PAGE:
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The Effect of Enterprise Zone-Related Tax Savings on Economic Development: A Generalized Propensity Score Approach

Anita Yadavalli ()
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Anita Yadavalli: City Fiscal Policy, National League of Cities, 660 N. Capitol St. NW, Washington, D.C. 20001, U.S.A.

Review of Economics & Finance, 2017, vol. 10, 83-96

Abstract: Since their onset in the early 1980s, enterprise zones (EZ) have been utilized for the revitalization of traditional downtown areas or old industrial and manufacturing areas that have undergone a protracted period of decline. Businesses within EZs often receive some combination of labor and/or capital tax incentives. This article examines various measures of economic development during the period 2006 to 2015 for Indiana firms receiving at least one tax incentive. This relationship is examined using a generalized propensity score model in an effort to remove the potential endogeneity between tax savings to each EZ business and economic development. The results suggest that, on average, employment tends to rise more significantly for firms receiving a modest amount in tax incentives than for those receiving above-average amounts. However, this is not the case for capital investment, where firms receiving modest amounts do not invest any differently than firms receiving above-average amounts. Additionally, the results suggest that fewer savings are being translated into higher wages for employees as firms continue to receive tax incentives.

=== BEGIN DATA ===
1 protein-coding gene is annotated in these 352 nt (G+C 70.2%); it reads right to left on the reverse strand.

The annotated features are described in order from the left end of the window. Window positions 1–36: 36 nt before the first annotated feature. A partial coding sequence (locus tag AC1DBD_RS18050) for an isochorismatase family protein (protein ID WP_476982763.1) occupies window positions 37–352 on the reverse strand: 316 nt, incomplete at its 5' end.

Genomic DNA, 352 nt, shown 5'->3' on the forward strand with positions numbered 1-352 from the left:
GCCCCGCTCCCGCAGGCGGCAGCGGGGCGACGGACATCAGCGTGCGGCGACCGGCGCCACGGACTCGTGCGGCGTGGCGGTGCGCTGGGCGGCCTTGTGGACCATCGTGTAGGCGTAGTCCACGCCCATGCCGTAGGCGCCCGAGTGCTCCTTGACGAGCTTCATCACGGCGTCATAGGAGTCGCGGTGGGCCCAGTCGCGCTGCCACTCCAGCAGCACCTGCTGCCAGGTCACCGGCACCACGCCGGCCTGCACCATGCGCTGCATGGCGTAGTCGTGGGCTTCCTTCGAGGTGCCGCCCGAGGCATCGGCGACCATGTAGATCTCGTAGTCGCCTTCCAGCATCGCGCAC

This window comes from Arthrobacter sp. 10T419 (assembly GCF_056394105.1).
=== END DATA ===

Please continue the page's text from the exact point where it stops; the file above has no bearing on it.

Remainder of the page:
Keywords: Enterprise zones; Economic development; Employment; Wages; Capital investment; Generalized propensity score (search for similar items in EconPapers)
JEL-codes: C21 H25 O12 (search for similar items in EconPapers)
Date: 2017
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Handle: RePEc:bap:journl:170407